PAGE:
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I love exploring ghost towns, visiting old homesteads and learning about Colorado history, but I've never been much for cemeteries until I visited Mount Pisgah cemetery in Cripple Creek.
As you enter the cemetery, there are free brochures that explain the history of the cemetery and its most famous "residents." The brochure has a map to help you walk or drive the streets and find some of the interesting features. While we came to see two famous residents, we ended up seeing, and learning, much more.
Stop number one on the tour is the Masons' area of the cemetery. The Masons are just one of the local fraternal societies whose members are buried here.
From here, you'll see a large statue of an elk, marking one of the two areas where members of the Benevolent Order of Elks are buried.
As you drive up Gold King Road (all of the streets here are named for historic Cripple Creek mines), you'll pass the the area where the Improved Order of the Redmen members are buried. Their section has the only stone fence in the cemetery.
It's interesting to see the large variety of fences put around individual and groups of graves here. Some are quite ornate. I was especially impressed with the Robush family whose fence had the design of a mining head frame and mining equipment in the metal work.
From here, we drove up and around the west end of the cemetery to stop No. 4 and 6. While I didn't find No. 4, former state senator Vernon Peiffer, I did find one of the two graves I came to find, No. 6. Dr. Susan Anderson, "Doc Susie."
Doc Susie was a rare female doctor in the 1800s. She started her practice in Cripple Creek before working for many years in Grand County. There's a book about Doc Susie's life and she was the role model for the TV show Doctor Quinn Medicine Woman.
While there is a grave marker here for Doc Susie, the brochure explains that she's not actually buried here. Doc Susie wanted to buried next to her brother, who is buried in this spot. However, when she died, the cemetery was so overgrown, no one could find his grave, so she was buried elsewhere in the cemetery. When her brother's grave was found, years later, her name was added to the marker.
Continue east, down the hill, to stop No. 5 and Mt. Pisgah's most famous resident - Pearl De Vere.
Pearl was a local prostitute and madam of the Old Homestead House. Stories say her funeral was one of the best-attended in Cripple Creek. Her prices were very expensive, $250. At current rates, that would be about $10,000.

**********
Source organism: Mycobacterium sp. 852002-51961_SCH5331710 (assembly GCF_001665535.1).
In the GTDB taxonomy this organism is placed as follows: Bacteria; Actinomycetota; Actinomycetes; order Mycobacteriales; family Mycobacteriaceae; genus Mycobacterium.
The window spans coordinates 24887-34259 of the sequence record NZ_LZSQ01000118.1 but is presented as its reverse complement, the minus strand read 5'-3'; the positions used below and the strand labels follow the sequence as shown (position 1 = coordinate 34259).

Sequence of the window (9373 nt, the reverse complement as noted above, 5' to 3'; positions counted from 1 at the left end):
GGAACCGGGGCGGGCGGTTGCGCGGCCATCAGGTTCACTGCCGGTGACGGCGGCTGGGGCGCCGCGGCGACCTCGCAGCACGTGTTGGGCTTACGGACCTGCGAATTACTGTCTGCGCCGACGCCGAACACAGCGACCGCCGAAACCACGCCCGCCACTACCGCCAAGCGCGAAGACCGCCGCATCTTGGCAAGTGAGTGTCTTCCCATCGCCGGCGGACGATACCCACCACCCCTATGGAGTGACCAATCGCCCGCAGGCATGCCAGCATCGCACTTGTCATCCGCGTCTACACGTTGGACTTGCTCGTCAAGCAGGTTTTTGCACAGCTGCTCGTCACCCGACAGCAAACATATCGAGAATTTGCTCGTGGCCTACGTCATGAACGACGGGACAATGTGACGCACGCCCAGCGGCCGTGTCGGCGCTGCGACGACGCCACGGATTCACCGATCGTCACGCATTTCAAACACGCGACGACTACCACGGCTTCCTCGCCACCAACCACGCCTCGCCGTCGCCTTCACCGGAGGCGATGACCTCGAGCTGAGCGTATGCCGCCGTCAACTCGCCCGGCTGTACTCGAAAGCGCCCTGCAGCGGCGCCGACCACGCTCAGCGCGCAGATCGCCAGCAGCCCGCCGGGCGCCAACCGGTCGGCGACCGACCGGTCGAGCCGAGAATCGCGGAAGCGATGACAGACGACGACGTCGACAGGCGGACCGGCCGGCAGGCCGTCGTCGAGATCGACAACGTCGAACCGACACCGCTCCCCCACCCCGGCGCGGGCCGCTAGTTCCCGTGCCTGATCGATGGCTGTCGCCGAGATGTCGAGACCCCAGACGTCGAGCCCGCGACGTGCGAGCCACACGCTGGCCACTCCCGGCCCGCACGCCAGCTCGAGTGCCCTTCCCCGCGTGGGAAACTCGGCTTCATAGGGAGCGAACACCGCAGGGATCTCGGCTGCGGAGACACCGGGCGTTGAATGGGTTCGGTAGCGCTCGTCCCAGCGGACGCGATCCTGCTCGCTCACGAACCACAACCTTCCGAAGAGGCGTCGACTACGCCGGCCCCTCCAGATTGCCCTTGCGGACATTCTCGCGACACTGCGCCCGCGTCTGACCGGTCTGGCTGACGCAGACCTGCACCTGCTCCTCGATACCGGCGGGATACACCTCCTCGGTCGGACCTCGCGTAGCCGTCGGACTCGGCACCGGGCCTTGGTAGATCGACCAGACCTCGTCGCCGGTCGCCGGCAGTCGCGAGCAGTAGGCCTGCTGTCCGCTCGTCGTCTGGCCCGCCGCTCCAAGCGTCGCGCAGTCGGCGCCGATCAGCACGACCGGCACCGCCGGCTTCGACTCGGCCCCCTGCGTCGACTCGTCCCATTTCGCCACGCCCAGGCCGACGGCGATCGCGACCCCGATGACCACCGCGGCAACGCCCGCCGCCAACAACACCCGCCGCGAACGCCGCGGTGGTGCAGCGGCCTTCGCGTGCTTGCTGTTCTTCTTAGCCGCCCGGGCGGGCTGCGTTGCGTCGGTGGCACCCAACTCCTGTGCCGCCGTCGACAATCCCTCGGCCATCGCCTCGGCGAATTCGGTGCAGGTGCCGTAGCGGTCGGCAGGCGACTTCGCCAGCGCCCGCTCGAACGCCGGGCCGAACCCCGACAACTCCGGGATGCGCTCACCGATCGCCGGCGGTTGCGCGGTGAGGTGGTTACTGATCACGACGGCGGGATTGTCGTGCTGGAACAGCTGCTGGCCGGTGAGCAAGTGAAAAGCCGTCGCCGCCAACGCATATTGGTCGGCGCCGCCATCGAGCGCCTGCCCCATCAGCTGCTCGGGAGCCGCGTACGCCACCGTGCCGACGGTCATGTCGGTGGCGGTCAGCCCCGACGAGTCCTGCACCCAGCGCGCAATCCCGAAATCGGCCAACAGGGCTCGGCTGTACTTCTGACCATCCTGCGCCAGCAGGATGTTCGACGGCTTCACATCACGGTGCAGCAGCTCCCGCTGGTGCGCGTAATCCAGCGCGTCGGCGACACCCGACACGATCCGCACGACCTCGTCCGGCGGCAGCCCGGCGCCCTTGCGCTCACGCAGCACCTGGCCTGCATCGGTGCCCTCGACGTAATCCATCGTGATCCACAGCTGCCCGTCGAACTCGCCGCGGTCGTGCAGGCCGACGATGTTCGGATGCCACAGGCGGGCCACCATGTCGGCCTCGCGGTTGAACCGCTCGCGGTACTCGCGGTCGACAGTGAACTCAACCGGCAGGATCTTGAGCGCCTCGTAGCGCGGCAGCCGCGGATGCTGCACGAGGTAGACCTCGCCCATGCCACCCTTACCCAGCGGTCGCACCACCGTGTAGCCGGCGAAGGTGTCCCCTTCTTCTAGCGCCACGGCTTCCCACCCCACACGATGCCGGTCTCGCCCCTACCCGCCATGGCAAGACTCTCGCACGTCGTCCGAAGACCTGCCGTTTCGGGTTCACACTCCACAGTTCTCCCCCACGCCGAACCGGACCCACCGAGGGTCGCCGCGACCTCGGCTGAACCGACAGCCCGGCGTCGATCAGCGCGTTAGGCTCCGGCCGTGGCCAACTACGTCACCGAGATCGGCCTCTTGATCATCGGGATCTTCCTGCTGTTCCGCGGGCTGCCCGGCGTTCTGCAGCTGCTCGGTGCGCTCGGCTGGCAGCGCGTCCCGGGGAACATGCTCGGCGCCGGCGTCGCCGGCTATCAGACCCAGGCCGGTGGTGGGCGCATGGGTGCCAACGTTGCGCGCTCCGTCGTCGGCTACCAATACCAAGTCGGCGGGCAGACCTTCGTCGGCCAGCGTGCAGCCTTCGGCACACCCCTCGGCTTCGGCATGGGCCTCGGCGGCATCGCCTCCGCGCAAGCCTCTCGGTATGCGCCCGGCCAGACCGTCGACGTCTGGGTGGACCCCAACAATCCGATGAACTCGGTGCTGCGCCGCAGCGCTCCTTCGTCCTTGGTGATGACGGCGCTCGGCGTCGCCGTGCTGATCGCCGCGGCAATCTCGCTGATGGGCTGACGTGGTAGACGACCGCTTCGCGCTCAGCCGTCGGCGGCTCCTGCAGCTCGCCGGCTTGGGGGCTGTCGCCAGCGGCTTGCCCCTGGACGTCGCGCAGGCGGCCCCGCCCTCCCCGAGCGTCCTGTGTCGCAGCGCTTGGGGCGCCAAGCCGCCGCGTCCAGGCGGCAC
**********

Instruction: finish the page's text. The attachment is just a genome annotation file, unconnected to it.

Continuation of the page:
Many visit Pearl's grave and leave mementos.
Near her grave, don't miss a head stone that says Fred E Krueger. That name is very similar to the name of a horror movie character, Freddy Kruger, from the Nightmare on Elm Street movies.
A few steps down the road, we came to a flag and fenced in area with more than 40 veterans. These Civil War veterans were buried at the Grand Army of the Republic cemetery on a ranch about six miles away. But when gold was discovered, the cemetery and its residents were moved here. Sadly, many of the markers were lost in the move, so many of the veterans are no longer identified.
Walk northeast of the veterans to a headstone that looks like a tree. There are several of these headstones in the cemetery.
These are members of the Woodmen of the World fraternal society. The headstones are sand-casts in the shape of a tree. This one marks the Alexander McLean's grave. He was a miner killed during the labor wars in Cripple Creek in 1903-04.
Follow the map to spot no. 11 -- a wrought-iron enclosure with the name Nolon on it.
Johnny Nolon was a Pony Express rider who ended up in Cripple Creek running a local gambling hall and saloon.
Johnny bought this plot with a nice view of Cripple Creek, but never used it. He moved to Nevada.
The brochure says there are no graves in this enclosure.
And as you finish the loop, you'll pass the real grave of Doc Susie.
There are a few more sights to see in the cemetery, and wandering around, you may spot a woman who lived to be 102, the graves of many children and the Potter's Field where the poor were buried.
This is a fascinating walk, or drive, through Colorado history.